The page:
Background: Chronic kidney disease (CKD) is associated with accelerated atherosclerosis and adverse cardiovascular outcomes, but mechanisms are unclear. We hypothesized that mild CKD independently predicts adverse outcomes in women with symptoms and signs of ischemia.
Methods: We categorized 876 women from the Women's Ischemia Syndrome Evaluation cohort according to estimated glomerular filtration rate (eGFR) (eGFR ≥90 mL/min per 1.73 m(2) [normal], 60-89 mL/min per 1.73 m(2) [mild CKD], ≤59 mL/min per 1.73 m(2) [severe CKD]). Time to death from all-cause and cardiovascular causes and major adverse outcomes were assessed by multivariate regression adjusted for baseline covariates.
Results: Obstructive coronary artery disease (CAD) was present only in few patients (39%). Even after adjusting for CAD severity, renal function remained a strong independent predictor of all-cause and cardiac mortality (P < .001). Every 10-unit decrease in eGFR was associated with a 14% increased risk of all-cause mortality (adjusted hazard ratio [AHR] 1.14 [1.08-1.20], P < .0001), 16% increased risk of cardiovascular mortality (AHR 1.16 [1.09-1.23], P < .0001), and 9% increased risk of adverse cardiovascular events (AHR 1.09 [1.03-1.15], P = .002).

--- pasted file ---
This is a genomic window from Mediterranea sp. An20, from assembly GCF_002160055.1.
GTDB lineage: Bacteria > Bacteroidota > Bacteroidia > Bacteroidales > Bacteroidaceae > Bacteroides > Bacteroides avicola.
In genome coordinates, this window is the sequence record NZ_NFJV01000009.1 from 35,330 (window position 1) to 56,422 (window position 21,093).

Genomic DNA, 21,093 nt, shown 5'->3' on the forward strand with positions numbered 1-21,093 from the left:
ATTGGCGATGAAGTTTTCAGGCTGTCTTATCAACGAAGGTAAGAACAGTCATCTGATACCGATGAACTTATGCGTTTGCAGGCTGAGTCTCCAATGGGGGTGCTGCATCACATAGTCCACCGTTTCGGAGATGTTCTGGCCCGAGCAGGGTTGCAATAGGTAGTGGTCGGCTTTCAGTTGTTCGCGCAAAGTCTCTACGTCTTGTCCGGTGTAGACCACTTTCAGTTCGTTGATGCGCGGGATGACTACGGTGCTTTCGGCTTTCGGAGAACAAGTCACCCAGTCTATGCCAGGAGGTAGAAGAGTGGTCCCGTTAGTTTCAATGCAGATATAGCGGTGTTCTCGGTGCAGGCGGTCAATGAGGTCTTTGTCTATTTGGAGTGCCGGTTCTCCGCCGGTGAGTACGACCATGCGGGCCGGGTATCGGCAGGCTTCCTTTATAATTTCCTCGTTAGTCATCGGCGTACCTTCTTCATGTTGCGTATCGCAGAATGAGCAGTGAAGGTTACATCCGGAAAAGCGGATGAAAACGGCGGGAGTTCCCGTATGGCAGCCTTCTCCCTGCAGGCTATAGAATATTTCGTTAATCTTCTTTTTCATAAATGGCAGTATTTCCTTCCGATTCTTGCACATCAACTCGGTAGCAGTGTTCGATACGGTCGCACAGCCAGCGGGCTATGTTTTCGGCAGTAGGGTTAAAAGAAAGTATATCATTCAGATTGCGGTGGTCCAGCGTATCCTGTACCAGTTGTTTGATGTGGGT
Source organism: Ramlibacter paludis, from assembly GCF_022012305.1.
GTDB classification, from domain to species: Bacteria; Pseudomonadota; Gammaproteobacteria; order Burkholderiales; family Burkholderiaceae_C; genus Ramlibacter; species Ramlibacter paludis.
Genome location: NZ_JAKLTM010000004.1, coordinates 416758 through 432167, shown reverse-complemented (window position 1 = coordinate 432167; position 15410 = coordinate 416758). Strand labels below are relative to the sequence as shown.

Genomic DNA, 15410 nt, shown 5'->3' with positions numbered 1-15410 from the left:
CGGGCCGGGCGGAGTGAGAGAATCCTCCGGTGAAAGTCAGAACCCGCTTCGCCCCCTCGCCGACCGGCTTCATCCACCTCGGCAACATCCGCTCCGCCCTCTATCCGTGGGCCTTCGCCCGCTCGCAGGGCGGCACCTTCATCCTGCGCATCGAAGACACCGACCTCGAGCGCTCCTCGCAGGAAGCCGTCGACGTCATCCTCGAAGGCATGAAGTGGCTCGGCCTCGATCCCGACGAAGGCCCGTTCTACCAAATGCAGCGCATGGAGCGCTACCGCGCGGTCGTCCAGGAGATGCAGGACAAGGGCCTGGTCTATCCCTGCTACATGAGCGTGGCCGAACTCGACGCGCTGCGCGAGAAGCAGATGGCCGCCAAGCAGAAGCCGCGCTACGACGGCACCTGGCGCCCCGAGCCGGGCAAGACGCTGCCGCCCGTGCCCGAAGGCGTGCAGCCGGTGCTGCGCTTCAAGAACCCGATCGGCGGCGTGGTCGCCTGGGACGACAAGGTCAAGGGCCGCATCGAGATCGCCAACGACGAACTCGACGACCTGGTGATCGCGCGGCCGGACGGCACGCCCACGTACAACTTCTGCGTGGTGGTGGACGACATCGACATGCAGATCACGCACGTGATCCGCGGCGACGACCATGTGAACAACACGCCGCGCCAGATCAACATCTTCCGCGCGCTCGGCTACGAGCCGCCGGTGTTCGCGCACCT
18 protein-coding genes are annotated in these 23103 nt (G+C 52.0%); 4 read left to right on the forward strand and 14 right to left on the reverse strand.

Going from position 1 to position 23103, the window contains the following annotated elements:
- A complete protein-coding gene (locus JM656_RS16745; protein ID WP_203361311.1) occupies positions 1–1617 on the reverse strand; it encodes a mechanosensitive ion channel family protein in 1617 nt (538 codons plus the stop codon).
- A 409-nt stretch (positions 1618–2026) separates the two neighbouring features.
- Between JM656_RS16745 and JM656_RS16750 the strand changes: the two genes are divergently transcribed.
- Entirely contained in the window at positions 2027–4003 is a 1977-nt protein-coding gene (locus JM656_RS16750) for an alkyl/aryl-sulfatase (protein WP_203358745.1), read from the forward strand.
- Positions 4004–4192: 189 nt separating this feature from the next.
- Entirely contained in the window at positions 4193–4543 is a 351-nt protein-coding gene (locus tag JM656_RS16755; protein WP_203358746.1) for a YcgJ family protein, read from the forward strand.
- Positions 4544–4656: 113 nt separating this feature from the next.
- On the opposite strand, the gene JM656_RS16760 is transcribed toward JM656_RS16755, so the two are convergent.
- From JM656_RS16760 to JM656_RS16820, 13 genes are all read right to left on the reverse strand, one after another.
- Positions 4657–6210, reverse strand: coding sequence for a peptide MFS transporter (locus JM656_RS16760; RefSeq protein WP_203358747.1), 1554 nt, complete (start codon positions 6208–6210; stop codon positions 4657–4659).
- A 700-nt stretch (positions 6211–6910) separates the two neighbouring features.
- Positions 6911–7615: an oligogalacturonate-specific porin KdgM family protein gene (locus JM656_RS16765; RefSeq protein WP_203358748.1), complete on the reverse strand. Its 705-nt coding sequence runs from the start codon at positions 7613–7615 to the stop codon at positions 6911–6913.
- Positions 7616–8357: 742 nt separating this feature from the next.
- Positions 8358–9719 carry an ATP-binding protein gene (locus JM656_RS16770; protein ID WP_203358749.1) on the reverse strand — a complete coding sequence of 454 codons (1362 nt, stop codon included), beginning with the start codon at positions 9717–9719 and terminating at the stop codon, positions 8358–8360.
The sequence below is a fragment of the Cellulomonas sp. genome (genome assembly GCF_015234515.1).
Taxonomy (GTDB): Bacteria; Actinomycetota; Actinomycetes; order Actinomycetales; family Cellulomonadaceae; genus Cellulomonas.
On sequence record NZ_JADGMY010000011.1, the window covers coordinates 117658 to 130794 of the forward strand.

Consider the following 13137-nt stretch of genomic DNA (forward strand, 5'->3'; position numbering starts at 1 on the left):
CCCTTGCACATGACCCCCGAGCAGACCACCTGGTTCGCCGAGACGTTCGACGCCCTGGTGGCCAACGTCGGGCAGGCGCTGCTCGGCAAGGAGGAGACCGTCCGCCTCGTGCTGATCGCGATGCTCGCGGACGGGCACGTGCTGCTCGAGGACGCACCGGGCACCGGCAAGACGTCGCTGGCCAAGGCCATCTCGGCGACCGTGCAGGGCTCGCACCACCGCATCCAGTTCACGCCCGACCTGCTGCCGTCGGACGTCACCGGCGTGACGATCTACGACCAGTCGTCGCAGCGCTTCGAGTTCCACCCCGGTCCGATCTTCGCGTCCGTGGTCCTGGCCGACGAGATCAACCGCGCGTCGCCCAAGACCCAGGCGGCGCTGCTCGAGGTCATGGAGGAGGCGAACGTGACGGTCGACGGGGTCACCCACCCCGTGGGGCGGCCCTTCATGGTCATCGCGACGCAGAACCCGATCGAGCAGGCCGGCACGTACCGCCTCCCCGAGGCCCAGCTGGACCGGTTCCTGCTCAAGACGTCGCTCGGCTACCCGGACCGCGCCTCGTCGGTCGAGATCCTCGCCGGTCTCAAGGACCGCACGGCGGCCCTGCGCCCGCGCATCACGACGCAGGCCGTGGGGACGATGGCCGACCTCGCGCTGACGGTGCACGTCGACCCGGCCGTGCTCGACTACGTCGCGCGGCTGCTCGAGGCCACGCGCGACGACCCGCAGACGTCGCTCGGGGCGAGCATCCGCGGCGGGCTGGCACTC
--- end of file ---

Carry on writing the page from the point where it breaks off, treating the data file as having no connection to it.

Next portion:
Conclusions: Even mild CKD is a strong independent predictor of all-cause and cardiac mortality in women with symptoms/signs of ischemia, regardless of underlying obstructive CAD severity, underscoring the need to better understand the interactions between ischemic heart disease and CKD.
Trial registration: ClinicalTrials.gov NCT00000554.
Copyright © 2015 Elsevier Inc. All rights reserved.